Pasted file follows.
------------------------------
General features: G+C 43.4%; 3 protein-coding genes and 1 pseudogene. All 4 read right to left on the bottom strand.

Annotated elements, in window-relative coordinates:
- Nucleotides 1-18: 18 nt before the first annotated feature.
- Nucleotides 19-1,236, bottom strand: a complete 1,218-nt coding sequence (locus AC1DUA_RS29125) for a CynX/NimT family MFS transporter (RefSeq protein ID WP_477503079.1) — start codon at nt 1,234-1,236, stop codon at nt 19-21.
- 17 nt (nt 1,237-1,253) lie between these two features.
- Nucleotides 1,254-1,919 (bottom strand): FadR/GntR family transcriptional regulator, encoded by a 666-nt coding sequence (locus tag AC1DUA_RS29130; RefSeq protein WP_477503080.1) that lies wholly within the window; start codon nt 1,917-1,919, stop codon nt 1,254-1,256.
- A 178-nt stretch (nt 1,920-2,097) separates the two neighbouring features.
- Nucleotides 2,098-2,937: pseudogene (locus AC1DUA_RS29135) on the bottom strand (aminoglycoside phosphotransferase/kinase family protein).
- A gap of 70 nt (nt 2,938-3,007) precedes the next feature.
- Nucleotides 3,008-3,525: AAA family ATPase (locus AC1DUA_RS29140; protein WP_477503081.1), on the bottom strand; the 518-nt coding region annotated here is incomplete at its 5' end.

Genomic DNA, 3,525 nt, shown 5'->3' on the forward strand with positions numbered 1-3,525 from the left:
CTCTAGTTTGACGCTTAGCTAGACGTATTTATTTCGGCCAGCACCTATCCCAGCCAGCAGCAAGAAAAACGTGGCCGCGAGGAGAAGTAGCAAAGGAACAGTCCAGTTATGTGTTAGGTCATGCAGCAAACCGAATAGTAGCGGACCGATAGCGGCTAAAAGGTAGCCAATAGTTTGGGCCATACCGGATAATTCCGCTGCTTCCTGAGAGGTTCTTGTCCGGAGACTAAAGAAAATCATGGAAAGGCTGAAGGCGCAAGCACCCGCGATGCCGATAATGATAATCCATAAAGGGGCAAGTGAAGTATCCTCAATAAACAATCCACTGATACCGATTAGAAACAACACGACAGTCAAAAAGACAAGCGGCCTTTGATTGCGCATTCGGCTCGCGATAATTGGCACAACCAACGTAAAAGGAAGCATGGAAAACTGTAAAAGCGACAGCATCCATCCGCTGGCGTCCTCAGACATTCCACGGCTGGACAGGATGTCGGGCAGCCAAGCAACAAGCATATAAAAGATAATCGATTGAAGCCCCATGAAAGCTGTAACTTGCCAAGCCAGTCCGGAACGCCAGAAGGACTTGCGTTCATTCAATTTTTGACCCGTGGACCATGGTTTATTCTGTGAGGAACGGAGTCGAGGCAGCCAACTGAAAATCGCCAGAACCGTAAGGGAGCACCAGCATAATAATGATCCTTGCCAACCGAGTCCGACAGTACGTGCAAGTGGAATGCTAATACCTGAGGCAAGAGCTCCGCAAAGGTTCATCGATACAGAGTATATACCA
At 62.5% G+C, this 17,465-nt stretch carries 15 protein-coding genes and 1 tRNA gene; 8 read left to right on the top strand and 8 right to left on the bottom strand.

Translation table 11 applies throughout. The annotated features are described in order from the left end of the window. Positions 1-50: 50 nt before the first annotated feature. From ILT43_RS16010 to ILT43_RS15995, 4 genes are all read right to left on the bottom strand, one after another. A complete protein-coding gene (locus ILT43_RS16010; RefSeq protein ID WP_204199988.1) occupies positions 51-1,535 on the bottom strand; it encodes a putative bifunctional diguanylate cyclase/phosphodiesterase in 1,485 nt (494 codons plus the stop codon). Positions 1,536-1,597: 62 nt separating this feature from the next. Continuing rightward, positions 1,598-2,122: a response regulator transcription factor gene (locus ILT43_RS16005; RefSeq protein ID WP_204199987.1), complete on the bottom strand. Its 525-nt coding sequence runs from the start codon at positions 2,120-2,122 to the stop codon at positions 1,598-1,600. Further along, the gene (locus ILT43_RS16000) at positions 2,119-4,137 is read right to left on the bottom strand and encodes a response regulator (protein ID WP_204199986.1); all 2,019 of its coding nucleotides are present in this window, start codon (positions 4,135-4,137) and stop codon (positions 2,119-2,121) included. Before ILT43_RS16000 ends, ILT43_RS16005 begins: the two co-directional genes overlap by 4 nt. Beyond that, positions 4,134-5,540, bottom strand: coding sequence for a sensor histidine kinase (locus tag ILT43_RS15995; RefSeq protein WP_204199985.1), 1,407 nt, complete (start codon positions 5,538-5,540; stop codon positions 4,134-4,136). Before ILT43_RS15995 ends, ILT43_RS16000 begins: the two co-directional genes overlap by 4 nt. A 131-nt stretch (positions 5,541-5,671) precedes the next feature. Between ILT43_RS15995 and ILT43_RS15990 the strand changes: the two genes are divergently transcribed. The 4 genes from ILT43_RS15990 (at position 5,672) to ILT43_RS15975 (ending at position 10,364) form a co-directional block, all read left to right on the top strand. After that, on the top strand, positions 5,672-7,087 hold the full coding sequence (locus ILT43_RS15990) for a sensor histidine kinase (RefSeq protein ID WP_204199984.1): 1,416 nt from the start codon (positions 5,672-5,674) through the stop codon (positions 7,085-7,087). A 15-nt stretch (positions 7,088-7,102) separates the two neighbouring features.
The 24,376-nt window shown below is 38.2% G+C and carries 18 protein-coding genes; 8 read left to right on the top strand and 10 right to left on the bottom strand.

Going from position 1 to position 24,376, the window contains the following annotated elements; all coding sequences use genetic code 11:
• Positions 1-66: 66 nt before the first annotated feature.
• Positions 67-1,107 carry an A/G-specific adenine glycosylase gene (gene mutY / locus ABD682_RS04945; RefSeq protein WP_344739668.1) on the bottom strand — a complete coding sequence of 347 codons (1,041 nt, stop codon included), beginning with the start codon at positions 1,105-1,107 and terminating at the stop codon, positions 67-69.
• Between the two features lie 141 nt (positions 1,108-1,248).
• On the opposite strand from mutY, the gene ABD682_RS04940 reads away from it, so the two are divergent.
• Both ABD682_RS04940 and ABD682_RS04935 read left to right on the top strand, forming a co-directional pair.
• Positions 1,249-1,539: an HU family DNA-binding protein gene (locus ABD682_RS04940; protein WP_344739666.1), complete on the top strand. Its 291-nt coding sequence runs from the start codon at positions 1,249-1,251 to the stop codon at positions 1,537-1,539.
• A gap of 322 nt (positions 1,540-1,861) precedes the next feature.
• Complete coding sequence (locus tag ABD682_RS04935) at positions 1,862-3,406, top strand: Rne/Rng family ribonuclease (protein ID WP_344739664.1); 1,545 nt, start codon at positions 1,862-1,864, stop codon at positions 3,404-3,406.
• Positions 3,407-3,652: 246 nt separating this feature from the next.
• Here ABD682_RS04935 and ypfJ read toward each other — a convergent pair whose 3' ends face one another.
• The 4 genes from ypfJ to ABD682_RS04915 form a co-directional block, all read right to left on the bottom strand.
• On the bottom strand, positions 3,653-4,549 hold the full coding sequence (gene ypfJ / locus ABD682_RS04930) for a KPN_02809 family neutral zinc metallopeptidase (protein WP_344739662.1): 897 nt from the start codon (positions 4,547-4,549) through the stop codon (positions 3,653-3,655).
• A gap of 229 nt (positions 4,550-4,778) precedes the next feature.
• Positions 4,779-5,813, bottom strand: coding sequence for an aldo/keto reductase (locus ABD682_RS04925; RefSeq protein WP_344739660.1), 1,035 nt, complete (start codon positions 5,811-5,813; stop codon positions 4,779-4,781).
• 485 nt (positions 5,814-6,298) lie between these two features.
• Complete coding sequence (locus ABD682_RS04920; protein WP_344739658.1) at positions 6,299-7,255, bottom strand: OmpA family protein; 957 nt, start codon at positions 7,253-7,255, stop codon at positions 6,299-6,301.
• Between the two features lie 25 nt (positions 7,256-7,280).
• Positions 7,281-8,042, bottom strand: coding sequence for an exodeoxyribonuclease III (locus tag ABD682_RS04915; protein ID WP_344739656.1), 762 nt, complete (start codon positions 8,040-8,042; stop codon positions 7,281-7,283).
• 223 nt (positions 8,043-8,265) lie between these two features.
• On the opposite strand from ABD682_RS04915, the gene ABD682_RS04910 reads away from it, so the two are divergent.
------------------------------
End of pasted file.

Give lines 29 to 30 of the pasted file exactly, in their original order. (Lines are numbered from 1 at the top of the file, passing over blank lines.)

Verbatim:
• A gap of 229 nt (positions 4,550-4,778) precedes the next feature.
• Positions 4,779-5,813, bottom strand: coding sequence for an aldo/keto reductase (locus ABD682_RS04925; RefSeq protein WP_344739660.1), 1,035 nt, complete (start codon positions 5,811-5,813; stop codon positions 4,779-4,781).